Sodome et Gomorrhe n'a rien [. . .] de commun avec la littérature de l'inversion, que ce soit en 1890, en 1910, ou en 1920.1
It is indeed true that Proust's many-faceted portrait of homosexuality, and especially of the gay baron de Charlus, constituted, as he tried to impress upon early potential publishers of À la recherche du temps perdu, something quite original in French literature, so original in fact that it was unsettling, if not shocking, to many critics and readers. As we know, the poet Francis Jammes, horrified by the early lesbian scene at Montjouvain, begged Proust to remove it from his novel, and after Proust's death, he labelled À la recherche as a whole an abomination. This was but one of the many comments, from quibbles and reservations to cries of indignation, that greeted Proust's Sodome et Gomorrhe from critics such as Paul Souday, Gustave Binet-Valmer, Paul Lombard, the critic of L'Intransigeant, André Germain and others.2
But did Proust's writing about homosexuality, as Antoine Compagnon's epigraph to this essay might suggest, happen in a literary vacuum? There are indications that Proust was not unfamiliar with the treatment of homosexuality we see in middle-brow and popular fiction of the 1885-1910 period. Smitten as a gay teenager by Verlaine and by Baudelaire (as we know, Proust surprised Gide by asserting that Baudelaire was also homosexual3), and confidently embracing his own love for young men, as one sees in letters from the lycée years written to or about Jacques Bizet,4 Proust would certainly have been aware of much of the literature dealing with lesbianism and male homosexuality of the period we are exploring. In mentioning his familiarity with Musset's pornography and Verlaine's Femmes and [End Page 49] Hombres, Proust recalls in fact how schoolboys love to pass around to their friends copies of the latest racy works they get their hands on ("À propos de Baudelaire," csb, 630). Nor was Proust immune to an attraction to erotic materials in later life. In a 1908 letter to Georges de Lauris where he speaks of having purchased some pornography, including "deux Verlaine secrets, immondes et stupides," he light-heartedly offers to share his purchases with his friend.5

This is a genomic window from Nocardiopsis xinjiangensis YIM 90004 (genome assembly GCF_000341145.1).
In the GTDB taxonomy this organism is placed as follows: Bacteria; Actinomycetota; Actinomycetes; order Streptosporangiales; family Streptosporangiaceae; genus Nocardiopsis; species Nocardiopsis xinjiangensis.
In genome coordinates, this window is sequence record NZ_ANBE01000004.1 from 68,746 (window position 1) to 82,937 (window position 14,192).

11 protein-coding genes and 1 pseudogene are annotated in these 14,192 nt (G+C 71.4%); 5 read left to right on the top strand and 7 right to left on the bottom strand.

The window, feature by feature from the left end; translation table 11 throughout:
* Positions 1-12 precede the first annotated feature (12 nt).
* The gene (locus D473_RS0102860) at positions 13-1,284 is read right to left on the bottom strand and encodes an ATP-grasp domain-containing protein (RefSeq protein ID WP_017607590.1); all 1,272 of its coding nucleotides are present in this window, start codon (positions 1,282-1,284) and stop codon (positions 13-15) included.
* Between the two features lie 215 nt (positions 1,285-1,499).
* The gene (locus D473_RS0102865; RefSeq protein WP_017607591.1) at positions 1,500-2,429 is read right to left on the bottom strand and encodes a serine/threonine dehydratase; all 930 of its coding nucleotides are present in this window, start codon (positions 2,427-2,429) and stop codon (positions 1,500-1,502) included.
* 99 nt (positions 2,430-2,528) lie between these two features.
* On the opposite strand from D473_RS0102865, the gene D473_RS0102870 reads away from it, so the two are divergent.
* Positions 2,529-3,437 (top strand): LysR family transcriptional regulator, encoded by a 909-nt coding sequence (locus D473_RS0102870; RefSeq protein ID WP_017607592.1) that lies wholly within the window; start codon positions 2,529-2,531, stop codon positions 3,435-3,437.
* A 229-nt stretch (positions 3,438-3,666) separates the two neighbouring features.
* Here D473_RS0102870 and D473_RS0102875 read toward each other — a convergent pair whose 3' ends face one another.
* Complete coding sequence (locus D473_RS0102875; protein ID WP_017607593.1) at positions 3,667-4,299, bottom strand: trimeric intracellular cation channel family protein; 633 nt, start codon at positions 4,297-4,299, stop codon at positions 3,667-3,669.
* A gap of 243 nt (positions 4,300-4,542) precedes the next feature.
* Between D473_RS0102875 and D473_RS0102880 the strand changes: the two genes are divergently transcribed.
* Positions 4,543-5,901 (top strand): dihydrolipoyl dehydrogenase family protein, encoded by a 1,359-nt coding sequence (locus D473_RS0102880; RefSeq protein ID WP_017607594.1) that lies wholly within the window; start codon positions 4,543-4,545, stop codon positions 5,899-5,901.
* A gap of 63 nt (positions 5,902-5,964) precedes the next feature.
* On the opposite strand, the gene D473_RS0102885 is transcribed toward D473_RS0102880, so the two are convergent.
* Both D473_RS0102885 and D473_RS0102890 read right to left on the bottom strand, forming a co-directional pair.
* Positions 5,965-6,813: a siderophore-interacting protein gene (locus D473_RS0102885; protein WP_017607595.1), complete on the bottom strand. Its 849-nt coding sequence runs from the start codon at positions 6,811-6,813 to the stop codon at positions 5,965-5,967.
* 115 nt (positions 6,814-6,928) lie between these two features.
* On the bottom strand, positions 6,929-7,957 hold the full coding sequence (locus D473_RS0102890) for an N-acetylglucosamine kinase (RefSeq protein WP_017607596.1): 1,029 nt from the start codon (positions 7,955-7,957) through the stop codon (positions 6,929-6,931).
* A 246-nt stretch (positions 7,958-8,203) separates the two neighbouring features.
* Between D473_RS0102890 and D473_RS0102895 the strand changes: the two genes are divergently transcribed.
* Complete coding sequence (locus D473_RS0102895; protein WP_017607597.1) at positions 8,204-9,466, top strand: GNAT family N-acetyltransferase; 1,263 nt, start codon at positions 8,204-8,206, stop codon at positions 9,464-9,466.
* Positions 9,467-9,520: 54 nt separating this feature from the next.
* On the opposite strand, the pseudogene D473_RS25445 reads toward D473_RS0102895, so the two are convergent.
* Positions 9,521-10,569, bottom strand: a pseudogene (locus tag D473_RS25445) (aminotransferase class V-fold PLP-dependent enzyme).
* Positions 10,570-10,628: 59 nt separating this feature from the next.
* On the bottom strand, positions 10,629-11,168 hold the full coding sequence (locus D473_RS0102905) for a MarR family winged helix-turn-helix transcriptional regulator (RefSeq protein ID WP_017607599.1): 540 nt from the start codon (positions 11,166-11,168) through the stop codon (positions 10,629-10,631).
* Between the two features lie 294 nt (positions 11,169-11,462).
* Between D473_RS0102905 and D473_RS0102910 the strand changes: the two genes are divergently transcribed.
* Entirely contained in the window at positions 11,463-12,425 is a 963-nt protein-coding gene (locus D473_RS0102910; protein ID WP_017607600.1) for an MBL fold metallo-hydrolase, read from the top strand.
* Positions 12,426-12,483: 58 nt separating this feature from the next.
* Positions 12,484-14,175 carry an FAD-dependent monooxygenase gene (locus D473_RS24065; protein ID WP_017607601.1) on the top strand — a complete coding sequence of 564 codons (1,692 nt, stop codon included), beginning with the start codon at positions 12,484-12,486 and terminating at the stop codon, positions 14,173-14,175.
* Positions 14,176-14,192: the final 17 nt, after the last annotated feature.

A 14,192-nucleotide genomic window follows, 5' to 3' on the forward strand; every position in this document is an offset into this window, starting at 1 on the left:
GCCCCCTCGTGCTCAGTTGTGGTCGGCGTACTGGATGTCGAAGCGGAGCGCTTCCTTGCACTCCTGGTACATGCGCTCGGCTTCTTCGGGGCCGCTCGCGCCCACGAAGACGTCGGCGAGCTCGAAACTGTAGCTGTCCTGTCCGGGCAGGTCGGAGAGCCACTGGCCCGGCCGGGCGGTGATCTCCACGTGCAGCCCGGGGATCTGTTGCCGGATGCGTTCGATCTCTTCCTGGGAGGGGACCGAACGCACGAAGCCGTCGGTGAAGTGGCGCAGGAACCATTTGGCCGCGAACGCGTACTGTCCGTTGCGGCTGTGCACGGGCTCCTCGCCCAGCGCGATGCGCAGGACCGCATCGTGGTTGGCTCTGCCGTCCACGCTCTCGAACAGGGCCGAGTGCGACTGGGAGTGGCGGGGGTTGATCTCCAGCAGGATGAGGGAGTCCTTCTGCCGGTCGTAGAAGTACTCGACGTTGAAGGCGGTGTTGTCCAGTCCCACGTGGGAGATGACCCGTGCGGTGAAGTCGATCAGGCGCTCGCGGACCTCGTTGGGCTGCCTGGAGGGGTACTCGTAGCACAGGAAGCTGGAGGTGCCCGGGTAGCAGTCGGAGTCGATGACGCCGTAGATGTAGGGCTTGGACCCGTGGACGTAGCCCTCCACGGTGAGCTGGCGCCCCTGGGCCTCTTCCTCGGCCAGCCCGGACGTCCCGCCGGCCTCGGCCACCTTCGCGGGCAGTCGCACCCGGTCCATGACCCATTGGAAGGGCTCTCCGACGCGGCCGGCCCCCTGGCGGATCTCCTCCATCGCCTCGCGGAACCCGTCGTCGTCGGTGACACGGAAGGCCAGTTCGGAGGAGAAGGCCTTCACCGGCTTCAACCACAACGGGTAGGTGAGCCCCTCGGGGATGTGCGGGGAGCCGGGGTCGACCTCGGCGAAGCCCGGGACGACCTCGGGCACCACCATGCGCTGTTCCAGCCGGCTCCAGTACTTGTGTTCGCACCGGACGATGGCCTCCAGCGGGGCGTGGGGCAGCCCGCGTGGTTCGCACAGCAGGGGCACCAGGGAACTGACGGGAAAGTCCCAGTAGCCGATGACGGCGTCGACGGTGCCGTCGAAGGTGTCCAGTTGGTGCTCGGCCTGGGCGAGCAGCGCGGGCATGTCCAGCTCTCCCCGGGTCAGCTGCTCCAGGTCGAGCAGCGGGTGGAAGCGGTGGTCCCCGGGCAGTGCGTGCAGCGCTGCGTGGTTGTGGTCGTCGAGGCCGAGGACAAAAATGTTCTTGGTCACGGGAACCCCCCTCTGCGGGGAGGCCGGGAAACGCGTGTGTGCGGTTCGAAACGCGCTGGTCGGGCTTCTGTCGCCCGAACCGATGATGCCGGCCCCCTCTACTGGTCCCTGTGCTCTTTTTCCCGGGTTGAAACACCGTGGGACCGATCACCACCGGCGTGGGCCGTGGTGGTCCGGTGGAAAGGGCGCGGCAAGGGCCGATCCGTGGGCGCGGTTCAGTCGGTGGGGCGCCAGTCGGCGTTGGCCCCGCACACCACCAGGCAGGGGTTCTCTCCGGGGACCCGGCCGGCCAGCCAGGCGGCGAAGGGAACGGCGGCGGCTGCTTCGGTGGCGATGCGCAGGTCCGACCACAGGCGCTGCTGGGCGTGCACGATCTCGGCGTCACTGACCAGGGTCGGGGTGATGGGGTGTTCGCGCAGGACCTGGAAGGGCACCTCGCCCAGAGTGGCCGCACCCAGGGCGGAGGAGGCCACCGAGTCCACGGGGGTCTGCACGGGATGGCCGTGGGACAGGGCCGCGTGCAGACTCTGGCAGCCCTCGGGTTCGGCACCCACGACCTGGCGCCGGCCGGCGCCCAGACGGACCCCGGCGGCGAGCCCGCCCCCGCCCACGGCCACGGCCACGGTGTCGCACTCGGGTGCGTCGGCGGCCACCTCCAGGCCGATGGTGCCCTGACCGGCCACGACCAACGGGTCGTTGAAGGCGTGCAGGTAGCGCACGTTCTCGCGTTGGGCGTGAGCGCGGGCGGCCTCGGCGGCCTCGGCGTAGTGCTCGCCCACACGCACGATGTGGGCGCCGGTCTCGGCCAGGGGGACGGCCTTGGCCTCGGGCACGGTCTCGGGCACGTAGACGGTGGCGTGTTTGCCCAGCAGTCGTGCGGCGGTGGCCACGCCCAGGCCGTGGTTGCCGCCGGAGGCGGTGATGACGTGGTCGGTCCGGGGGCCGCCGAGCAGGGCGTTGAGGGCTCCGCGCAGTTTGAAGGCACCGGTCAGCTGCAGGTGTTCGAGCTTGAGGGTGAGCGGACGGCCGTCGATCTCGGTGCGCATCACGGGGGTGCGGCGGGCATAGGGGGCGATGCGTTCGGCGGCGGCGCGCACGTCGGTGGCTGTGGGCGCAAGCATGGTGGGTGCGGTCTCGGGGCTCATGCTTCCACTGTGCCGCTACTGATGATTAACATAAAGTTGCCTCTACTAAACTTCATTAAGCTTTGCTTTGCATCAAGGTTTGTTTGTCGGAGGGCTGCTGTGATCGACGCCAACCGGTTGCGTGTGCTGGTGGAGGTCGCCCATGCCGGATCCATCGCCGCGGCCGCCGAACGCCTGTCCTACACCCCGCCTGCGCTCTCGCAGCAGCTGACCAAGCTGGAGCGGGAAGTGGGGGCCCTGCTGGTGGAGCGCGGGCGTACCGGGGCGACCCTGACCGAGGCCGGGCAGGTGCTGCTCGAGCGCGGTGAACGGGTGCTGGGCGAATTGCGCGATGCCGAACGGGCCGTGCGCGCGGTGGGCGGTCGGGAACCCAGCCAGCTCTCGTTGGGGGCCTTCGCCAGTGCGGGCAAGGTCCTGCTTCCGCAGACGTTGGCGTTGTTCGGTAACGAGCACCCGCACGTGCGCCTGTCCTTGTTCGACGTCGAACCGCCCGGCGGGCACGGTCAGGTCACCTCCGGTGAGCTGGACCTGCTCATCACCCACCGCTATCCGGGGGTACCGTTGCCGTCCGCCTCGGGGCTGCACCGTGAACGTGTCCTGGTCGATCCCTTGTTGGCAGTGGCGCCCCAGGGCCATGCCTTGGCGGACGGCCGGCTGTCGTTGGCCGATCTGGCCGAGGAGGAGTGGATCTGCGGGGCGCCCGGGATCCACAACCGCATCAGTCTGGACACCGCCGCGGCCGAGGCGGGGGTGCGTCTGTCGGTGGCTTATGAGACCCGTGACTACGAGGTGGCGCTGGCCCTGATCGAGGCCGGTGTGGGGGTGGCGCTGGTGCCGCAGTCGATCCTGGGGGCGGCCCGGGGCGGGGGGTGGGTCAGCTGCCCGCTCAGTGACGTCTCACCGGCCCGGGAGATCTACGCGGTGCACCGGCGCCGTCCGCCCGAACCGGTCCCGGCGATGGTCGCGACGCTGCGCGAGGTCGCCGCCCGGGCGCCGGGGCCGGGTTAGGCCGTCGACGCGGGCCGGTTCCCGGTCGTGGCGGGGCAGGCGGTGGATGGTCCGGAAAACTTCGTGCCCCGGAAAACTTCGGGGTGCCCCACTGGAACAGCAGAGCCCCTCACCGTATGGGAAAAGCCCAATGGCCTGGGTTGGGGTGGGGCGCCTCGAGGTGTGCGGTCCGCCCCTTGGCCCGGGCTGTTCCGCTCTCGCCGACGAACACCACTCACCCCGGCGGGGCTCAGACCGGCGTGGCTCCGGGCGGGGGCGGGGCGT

By examining lesbian, gay and erotic texts by Catulle Mendès, Henri d'Argis and Marcel Prévost from the 1890s and late 1880s, I will attempt to provide an early literary context for Proust's writing about homosexuality. Examples will show how place and personal names, episodes such as the retrospective discovery of lesbianism in a lover, the "danse contre seins," and lesbian love-making performed for a fee, were available to Proust in then-contemporary fiction as he himself began to write short stories with erotic or homosexual themes.
It is useful and illuminating, I believe, to re-examine one novel of homosexuality in particular that Proust definitely did read—Lucien by Gustave Binet-Valmer—partly because of Proust's violent reaction to it: he described the work as "le livre le plus imbécile que j'aie jamais lu." But Lucien is not as imbecilic as all that. Rather its publication was an incursion into what Proust was hoping to claim—via his character Charlus—as his private turf, and it came precisely at a moment when he was beginning to sound out editors such as Alfred Vallette, the publisher of the Mercure de France, about taking on his novel. However, there is perhaps an additional personal reason for Proust's irritation, and for our interest in Binet-Valmer's novel: it is that the plot of Lucien doubles certain aspects of Proust's own family life. Binet-Valmer and Proust knew each other, though not well, as early as 1902-1903, and it is not impossible—though there is no hard evidence for it—that Binet-Valmer had Proust's family configuration in mind when composing his novel. And finally, there is the broader issue of how Proust's and Binet-Valmer's novels negotiate their positions in relation to late-19th-early-20th-century theory...